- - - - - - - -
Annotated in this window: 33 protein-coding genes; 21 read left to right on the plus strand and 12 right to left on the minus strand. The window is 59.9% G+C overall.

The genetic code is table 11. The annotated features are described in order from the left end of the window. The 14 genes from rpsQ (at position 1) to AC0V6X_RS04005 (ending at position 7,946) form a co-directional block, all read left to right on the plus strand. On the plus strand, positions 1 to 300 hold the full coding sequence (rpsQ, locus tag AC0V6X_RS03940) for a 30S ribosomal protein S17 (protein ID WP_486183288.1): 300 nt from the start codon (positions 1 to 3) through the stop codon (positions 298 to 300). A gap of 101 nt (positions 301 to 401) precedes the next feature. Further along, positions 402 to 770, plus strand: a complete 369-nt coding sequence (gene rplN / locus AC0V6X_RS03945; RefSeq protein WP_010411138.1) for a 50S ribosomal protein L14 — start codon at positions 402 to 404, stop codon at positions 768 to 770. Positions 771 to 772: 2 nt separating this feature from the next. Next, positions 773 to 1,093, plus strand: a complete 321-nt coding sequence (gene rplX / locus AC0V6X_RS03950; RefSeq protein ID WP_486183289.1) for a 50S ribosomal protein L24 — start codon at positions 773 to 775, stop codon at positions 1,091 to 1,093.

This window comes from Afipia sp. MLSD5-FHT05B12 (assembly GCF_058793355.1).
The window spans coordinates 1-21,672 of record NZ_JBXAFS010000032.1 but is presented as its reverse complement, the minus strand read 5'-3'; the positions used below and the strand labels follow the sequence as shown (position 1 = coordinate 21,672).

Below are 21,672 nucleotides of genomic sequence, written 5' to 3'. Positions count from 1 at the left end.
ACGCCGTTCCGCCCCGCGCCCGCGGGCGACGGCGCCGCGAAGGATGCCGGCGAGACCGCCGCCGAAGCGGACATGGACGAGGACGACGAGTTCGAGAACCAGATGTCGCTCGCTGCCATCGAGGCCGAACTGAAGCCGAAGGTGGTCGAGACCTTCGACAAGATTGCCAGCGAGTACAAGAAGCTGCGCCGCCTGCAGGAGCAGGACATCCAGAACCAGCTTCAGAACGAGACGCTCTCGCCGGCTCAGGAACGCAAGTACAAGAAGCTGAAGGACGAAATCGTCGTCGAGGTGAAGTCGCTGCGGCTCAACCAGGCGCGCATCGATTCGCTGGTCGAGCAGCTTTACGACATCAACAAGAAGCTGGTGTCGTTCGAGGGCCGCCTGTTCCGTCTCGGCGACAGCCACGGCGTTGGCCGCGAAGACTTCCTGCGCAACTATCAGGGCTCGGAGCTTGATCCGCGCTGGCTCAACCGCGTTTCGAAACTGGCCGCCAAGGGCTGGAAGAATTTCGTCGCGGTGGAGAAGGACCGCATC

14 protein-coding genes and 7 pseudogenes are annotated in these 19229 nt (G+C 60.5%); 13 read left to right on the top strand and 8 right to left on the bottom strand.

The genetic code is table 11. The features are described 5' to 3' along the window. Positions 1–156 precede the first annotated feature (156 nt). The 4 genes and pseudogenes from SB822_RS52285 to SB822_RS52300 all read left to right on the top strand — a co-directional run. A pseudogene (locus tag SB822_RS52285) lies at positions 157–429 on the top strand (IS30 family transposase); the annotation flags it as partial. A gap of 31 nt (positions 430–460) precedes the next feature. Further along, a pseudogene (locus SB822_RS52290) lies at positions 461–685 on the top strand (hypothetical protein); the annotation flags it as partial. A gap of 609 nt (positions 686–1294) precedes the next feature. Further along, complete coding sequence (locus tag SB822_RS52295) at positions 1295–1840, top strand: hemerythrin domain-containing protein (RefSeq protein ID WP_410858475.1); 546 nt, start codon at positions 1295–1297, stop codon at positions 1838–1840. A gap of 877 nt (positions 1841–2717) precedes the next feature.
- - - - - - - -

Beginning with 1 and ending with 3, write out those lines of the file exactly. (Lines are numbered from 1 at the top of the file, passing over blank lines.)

Annotated in this window: 33 protein-coding genes; 21 read left to right on the plus strand and 12 right to left on the minus strand. The window is 59.9% G+C overall.

The genetic code is table 11. The annotated features are described in order from the left end of the window. The 14 genes from rpsQ (at position 1) to AC0V6X_RS04005 (ending at position 7,946) form a co-directional block, all read left to right on the plus strand. On the plus strand, positions 1 to 300 hold the full coding sequence (rpsQ, locus tag AC0V6X_RS03940) for a 30S ribosomal protein S17 (protein ID WP_486183288.1): 300 nt from the start codon (positions 1 to 3) through the stop codon (positions 298 to 300). A gap of 101 nt (positions 301 to 401) precedes the next feature. Further along, positions 402 to 770, plus strand: a complete 369-nt coding sequence (gene rplN / locus AC0V6X_RS03945; RefSeq protein WP_010411138.1) for a 50S ribosomal protein L14 — start codon at positions 402 to 404, stop codon at positions 768 to 770. Positions 771 to 772: 2 nt separating this feature from the next. Next, positions 773 to 1,093, plus strand: a complete 321-nt coding sequence (gene rplX / locus AC0V6X_RS03950; RefSeq protein ID WP_486183289.1) for a 50S ribosomal protein L24 — start codon at positions 773 to 775, stop codon at positions 1,091 to 1,093.

This window comes from Afipia sp. MLSD5-FHT05B12 (assembly GCF_058793355.1).